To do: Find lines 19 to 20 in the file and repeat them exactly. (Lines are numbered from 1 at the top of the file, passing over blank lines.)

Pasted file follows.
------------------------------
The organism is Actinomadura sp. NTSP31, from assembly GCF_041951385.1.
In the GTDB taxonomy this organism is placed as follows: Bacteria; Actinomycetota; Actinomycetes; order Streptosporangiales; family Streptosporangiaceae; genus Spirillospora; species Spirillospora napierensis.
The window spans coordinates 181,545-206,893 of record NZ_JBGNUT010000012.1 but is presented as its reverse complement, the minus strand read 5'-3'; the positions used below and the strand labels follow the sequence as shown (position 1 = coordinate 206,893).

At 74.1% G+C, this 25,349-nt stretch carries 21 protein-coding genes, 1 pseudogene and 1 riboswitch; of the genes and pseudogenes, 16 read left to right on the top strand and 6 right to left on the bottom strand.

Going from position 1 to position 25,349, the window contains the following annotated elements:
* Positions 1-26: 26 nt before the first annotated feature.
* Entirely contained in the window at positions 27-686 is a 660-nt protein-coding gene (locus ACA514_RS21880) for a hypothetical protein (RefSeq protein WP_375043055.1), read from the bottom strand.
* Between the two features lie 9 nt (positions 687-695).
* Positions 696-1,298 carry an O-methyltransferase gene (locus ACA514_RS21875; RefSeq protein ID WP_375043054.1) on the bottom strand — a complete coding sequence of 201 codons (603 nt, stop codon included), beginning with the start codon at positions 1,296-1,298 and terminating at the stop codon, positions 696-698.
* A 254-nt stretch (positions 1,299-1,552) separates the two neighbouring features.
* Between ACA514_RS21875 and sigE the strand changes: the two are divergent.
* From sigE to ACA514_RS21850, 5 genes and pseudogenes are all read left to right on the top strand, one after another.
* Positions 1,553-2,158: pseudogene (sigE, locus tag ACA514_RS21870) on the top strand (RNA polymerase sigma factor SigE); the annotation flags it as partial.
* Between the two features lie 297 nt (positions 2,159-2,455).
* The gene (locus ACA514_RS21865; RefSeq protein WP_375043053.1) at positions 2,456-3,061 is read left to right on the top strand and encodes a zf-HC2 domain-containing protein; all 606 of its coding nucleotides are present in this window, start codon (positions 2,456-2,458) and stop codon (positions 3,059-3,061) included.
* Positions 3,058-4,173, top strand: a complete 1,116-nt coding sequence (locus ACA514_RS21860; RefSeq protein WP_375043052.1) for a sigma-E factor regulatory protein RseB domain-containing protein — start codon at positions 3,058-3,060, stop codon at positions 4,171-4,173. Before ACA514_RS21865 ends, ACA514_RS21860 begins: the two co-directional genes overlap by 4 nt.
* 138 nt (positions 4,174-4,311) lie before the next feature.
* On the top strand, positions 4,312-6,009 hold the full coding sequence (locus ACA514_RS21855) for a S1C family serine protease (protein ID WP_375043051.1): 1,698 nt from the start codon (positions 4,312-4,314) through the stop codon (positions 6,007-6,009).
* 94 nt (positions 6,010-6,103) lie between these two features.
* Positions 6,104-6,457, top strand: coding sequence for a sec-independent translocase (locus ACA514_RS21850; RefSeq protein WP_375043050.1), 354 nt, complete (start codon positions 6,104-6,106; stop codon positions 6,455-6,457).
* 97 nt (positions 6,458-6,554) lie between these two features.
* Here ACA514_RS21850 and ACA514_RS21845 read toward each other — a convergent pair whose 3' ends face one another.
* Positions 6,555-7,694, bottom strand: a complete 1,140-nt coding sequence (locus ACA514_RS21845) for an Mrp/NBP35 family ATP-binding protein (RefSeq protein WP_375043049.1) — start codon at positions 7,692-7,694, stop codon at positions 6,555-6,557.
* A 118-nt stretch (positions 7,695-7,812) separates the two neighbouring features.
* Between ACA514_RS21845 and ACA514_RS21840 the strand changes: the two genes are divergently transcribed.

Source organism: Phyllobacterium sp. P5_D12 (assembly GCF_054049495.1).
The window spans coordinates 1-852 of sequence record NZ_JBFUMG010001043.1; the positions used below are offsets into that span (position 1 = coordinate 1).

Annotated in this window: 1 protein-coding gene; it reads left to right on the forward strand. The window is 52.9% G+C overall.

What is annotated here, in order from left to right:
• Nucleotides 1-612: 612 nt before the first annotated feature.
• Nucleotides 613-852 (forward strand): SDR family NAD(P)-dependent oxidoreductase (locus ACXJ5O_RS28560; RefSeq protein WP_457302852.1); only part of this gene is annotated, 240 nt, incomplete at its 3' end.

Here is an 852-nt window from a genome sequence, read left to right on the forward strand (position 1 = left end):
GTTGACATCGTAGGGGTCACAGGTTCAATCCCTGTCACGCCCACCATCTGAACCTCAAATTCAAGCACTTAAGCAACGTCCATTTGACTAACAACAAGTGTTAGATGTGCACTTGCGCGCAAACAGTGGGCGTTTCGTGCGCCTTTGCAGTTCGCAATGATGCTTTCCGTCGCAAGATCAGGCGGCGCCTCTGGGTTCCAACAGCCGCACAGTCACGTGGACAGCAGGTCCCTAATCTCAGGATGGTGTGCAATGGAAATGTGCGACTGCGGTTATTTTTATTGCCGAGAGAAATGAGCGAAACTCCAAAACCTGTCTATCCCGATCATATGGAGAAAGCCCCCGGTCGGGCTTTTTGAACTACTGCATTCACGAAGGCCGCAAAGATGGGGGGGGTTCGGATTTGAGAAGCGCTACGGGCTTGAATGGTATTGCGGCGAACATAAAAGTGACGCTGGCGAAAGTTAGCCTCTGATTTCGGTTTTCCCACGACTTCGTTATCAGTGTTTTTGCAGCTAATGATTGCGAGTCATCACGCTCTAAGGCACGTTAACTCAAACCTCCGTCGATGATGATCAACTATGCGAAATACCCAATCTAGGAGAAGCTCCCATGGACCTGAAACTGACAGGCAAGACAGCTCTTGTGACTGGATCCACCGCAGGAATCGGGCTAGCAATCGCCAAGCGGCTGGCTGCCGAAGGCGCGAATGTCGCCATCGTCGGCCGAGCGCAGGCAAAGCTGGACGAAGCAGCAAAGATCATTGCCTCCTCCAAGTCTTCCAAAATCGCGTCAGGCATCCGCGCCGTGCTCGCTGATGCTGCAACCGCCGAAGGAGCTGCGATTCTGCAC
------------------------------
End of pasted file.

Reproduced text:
* 94 nt (positions 6,010-6,103) lie between these two features.
* Positions 6,104-6,457, top strand: coding sequence for a sec-independent translocase (locus ACA514_RS21850; RefSeq protein WP_375043050.1), 354 nt, complete (start codon positions 6,104-6,106; stop codon positions 6,455-6,457).